Music for Tech Support

Recently by Jeffrey A. Tucker: Capitalism as Drama

For those who feel compelled to document progress in our times, here is a point to add. The music played when you are on hold for tech support has generally improved in recent years. It’s not perfect by a long stretch but it is getting there.

For those too young to remember the bad old days, I have one word for you: trumpets. It was a cool jazz with trumpet doing the melody line, and then it would be followed by a spontaneous improvisation, which is fine the first time around.

But of course the nature of tech-support is that you are on hold for 10 minutes up to an hour, so of course the music must loop. The trumpet is fine once or twice but 10, 20, 30 times? It loses spontaneity. Then it gets on your nerves. Then it makes you crazy. Then you can’t stand it anymore. Finally you hang up, rattled and disoriented, and open the web chat feature or fix the problem yourself.

And maybe that was the point after all. Every good tech support person knows that the number one best way to fix a problem is to delay as long as possible, thereby creating massive frustration on the part of the end-user, which in turn gets the creative juices flowing to the point that the user fixes his or her own problem.

Tech support did its job! You see, this was not a market failure. It was an efficient management strategy. There is nothing worse than a tech-support person who is always there for you, babying you at every step. This does as much good for a person’s technical education as a GPS does for one’s sense of direction. Too much, too fast, tech support can actually dumb us down.

Of course a greater challenge that tech support faces is how to keep people from calling in the first place. The trumpet-based hold music eventually gave way to extended electronic instructions to reboot your computer, and over a period of time the calls diminished, understandably.

At some point, it became more likely that serious people were the main callers and so it became important not to annoy people to the point of insanity.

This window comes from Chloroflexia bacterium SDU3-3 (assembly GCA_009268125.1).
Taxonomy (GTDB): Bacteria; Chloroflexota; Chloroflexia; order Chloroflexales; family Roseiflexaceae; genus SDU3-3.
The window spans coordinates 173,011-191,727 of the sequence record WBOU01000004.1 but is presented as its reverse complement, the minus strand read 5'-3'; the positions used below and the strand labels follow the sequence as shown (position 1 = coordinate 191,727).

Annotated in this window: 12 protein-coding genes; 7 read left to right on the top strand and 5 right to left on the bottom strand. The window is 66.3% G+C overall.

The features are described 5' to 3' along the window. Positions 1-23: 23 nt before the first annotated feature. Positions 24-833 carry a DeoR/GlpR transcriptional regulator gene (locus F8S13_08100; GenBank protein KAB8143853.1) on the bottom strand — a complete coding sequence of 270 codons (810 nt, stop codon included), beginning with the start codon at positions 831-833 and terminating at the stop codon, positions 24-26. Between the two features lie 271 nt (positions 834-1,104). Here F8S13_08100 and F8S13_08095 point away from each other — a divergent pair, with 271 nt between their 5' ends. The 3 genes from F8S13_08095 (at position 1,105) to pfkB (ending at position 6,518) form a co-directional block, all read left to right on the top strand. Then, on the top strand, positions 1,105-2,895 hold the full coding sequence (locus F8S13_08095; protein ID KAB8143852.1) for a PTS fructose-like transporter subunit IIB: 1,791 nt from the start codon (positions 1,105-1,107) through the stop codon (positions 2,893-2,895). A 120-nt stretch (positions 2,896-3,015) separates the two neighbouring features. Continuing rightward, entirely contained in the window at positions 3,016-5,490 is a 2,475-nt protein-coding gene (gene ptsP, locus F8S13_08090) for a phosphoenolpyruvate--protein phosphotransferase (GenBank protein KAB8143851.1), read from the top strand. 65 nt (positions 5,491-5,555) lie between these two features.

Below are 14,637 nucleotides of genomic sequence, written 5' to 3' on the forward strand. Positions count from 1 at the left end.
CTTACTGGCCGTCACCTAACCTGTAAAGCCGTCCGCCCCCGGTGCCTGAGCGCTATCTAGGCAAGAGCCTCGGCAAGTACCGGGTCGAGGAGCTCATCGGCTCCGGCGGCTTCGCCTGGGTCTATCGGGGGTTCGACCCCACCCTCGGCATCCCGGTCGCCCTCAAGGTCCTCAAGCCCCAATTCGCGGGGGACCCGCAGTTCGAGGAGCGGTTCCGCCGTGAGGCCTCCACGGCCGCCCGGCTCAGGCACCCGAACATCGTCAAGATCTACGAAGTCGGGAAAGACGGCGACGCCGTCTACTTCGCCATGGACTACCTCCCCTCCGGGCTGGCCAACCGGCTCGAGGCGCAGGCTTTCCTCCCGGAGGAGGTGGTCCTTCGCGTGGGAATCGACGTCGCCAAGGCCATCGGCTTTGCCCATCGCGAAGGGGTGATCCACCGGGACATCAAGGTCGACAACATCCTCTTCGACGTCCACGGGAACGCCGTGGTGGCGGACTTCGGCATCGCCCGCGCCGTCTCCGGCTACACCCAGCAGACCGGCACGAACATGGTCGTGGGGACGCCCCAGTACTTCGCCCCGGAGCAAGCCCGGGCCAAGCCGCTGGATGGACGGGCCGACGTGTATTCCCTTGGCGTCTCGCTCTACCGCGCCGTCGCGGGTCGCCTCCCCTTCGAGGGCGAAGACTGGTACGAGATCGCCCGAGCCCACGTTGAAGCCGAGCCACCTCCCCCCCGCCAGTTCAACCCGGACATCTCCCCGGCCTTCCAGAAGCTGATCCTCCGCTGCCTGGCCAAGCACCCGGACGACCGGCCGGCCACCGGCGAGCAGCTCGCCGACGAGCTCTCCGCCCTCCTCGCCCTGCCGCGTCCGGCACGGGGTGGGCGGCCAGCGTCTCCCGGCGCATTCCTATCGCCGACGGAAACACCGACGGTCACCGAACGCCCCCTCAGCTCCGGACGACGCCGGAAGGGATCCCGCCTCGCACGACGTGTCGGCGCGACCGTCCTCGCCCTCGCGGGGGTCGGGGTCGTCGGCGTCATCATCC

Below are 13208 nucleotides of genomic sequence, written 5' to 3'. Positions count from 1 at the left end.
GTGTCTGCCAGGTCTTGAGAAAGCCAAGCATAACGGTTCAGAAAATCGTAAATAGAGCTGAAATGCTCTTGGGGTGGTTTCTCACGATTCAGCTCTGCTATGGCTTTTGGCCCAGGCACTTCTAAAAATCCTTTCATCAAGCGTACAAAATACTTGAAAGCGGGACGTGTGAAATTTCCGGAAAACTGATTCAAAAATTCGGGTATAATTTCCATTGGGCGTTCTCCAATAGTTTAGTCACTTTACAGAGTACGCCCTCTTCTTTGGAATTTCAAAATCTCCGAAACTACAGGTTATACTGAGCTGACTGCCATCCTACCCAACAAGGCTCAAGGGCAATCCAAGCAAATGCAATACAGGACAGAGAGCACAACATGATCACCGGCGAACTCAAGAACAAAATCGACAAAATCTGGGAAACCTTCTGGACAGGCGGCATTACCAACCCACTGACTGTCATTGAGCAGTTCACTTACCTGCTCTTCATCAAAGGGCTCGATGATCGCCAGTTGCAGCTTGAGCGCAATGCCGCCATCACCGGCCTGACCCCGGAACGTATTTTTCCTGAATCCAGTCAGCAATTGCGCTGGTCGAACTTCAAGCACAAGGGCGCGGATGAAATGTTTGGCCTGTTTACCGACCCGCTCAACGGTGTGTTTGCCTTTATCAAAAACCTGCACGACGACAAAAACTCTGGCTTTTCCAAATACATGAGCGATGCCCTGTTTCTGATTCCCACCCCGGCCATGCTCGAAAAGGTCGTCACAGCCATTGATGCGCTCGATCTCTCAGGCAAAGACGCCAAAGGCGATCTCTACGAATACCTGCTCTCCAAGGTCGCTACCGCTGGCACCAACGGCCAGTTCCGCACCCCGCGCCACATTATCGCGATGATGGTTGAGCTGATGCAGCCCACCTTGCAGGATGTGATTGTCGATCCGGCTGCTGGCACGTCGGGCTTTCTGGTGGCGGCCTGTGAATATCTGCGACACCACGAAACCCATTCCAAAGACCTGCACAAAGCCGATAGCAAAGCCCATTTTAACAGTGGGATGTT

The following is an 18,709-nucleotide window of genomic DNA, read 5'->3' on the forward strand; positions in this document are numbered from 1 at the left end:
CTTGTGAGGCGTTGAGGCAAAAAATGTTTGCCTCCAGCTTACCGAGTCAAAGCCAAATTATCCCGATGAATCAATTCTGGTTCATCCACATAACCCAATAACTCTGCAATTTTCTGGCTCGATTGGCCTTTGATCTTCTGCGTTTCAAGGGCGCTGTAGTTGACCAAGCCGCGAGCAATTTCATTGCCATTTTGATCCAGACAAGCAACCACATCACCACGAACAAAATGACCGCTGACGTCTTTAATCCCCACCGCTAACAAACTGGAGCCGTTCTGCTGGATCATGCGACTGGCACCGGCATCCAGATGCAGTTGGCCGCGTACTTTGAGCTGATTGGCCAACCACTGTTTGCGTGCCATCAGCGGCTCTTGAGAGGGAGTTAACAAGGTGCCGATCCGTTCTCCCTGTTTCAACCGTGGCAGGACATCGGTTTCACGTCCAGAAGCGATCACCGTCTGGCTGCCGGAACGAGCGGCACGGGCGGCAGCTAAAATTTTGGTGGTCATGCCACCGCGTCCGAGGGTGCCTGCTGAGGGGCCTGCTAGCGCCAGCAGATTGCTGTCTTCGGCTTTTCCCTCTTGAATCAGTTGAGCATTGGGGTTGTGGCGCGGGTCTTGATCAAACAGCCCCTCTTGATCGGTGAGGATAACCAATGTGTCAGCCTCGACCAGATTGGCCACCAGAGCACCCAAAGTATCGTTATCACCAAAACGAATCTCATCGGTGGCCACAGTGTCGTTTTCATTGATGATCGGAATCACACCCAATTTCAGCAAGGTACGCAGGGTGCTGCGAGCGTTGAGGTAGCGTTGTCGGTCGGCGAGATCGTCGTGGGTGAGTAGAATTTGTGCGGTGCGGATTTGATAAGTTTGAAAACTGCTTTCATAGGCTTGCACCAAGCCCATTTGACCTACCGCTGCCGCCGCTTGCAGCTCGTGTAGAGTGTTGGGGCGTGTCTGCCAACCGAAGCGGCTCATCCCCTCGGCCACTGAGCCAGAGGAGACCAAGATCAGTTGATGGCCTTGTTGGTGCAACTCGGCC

The other day I experienced some tech-support hold music that was genuinely interesting and over a long period of time. The background had a long wave to it that suggested a kind of forward motion indicating that something progressive was taking place. On top of that was a mild percussive rhythm that had an inviting quality. Then as a separate motif, there was a regular pattern of a digital clapping sound, one that you can sort of mimic with your mouth, which gives you something to do while on hold.

Even today, however, some companies persist in playing music with a singer yammering on about love or some social theme. This is terrible because it effectively prevents multitasking, so while you are on hold, your whole life is on hold. Then every once-in-a-while a voice comes on to tell you to continue to hold because your call is important. The less of this the better, since it is obviously not true. And it raises credibility questions in the caller’s mind.

Even the best possible singing, for example, a choir singing Machaut’s amazing Messe Notre Dame, would be a disaster for holding on the phone. It just wouldn’t convey that sense of urgency and progressive passage of time that is essential to quality hold music.